Universities are braced for a new wave of coronavirus in the absence of a credible action plan
Government must establish reliable mass testing, ensure all students can learn remotely, and protect the financial future of Britain’s universities
In a matter of weeks, more than two million students will take up their place at university. Many will travel the length of the country to do so, while local students will begin a daily commute between their home and place of study. This happens every year, and the Government will have known the challenges it presented months in advance, yet it has repeatedly failed to create a credible plan to allow staff and students to return to university safely.
Against a backdrop of rising cases, publishing guidance that simply reflects what many universities have already done is not sufficient to address the scale of the challenge that our universities face. Concrete action is needed, and Sage has already warned that the movement and mixing of students makes a significant outbreak of coronavirus highly likely. The Government’s response is simply not adequate to the scale of the challenge.
Anyone who is serious about supporting students to return to university safely would have a plan for getting a grip on testing, and to ensure that every student who needs to learn remotely has the resources to do so. In the Government’s guidance these issues were notable only by their absence, with no plan to get these essential measures in place.
Labour has called for every member of the university community – students, staff and those outside the university – to be able to access a test whenever they need one, and for the Government to urgently explore the mass testing of students across the country. But the Government’s incompetence has created chaos in the testing system, and there is no sign that it will get a grip by the time students return.
The Government has not yet appreciated the impact it will have if people feel that students are bringing the virus to their community. Mass testing of students is as much about reassuring communities and keeping them safe as it is about protecting the student population. But because of this Government’s chronic incompetence, none of them will be getting the tests they need.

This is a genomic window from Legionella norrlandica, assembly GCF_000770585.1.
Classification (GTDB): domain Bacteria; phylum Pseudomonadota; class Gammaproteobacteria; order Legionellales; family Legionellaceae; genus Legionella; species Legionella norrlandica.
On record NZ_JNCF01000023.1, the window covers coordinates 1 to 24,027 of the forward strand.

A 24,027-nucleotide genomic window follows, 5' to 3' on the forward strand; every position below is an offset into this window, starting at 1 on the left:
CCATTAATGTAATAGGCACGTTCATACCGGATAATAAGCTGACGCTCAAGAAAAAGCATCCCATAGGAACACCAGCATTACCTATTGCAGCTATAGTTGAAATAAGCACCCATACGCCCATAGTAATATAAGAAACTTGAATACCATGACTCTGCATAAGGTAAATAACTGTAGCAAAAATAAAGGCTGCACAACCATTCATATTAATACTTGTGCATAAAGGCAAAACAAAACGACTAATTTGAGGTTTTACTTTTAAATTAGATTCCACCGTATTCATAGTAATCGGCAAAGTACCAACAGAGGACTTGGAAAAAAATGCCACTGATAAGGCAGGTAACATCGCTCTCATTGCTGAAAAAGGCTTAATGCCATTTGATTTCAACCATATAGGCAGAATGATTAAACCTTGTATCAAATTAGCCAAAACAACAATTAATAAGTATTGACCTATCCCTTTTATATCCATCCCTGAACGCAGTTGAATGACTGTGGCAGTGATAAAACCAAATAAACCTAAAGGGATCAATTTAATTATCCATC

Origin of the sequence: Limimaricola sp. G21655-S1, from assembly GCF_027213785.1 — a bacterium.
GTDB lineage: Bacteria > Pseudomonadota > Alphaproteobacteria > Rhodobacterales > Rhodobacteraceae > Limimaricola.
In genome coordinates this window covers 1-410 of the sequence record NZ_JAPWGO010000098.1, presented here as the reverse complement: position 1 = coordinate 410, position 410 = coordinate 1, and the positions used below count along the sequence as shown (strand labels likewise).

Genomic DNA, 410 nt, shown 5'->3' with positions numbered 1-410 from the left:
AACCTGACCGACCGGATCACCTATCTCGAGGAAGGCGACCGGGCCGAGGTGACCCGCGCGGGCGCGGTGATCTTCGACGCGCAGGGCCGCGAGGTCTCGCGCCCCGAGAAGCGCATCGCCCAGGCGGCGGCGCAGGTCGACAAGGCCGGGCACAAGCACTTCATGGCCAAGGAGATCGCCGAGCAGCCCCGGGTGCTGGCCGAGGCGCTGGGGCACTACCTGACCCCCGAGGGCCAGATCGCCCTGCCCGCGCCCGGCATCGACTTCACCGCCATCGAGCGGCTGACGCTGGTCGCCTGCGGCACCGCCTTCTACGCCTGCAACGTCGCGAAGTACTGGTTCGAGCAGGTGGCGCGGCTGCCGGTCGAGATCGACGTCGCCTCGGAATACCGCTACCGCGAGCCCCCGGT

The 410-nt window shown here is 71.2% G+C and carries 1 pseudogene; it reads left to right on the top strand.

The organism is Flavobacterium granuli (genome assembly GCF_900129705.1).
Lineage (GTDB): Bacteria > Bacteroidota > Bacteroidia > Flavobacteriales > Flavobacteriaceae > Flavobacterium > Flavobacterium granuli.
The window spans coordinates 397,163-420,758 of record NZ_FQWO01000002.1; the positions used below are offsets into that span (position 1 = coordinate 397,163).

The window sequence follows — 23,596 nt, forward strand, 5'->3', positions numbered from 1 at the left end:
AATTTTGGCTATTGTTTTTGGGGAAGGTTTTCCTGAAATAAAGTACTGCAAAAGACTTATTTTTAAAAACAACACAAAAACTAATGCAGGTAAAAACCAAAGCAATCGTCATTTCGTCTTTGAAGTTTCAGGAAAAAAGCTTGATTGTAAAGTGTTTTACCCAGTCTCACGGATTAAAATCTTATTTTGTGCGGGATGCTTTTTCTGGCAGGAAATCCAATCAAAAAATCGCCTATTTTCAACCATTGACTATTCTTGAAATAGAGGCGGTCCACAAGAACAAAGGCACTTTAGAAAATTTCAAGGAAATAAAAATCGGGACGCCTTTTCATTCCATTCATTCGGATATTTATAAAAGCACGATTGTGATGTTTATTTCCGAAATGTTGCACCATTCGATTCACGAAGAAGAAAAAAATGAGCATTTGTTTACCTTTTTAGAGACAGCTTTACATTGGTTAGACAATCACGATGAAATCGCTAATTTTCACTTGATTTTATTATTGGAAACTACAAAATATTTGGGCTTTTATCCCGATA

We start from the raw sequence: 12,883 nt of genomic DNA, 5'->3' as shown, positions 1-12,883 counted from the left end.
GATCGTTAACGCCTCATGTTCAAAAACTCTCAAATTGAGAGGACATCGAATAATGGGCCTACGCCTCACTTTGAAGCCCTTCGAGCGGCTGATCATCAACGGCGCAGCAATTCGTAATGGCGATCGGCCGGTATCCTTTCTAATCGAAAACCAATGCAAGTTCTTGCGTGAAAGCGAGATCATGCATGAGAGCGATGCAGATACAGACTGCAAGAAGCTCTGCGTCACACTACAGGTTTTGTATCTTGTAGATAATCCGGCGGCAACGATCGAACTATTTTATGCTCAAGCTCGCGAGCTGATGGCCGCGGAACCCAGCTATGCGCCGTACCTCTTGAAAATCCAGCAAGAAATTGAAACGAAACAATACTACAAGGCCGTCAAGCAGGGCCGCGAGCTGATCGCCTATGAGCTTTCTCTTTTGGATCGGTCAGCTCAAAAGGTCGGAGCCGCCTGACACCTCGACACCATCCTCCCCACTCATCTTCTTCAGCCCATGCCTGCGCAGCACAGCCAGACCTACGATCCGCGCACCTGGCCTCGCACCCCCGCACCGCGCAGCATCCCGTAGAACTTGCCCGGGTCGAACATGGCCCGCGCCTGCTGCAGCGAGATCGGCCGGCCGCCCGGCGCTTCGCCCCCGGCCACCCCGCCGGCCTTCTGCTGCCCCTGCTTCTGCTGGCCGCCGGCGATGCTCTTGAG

We must do everything we can to control the spread of the virus, but we must also ensure that any young people who need to self-isolate are able to do so without facing unfair costs or barriers to learning.
The Office for Students has found that the majority of students could be negatively affected by a lack of digital access, and there is a serious risk that the most disadvantaged students could be locked out of their education altogether. This simply cannot be justified, yet once again it is only this Government that has not realised the scale of the challenge faced by students and universities in the months ahead. Labour understands the challenges student face, and has called for every student to have access to remote learning if they need it, but the Government has failed to act.
Britain’s world-class universities have long been about more than just the education they provide. The university experience has been built on the promise of a life away from home, making new friends and enjoying new experiences. But this year, freshers are entering uncharted territory and we have no idea what the reality of their experience will be. A government that was serious about supporting them would have had a credible plan in place months ago.
But the reality is that for months this Government has buried its head in the sand instead of tackling the challenges facing universities. The testing system is in complete disarray, guidance has come far too late, and the voices of staff and students have been shut out at every turn.
It is time for the Government to get a grip on testing, ensure every student can learn remotely, and protect the financial sustainability of our universities. Anything less will be an unacceptable dereliction of the duty to a generation of young people.
Emma Hardy is Labour MP for Kingston upon Hull West and Hessle, and shadow minister for HE/FE, Apprenticeships and Skills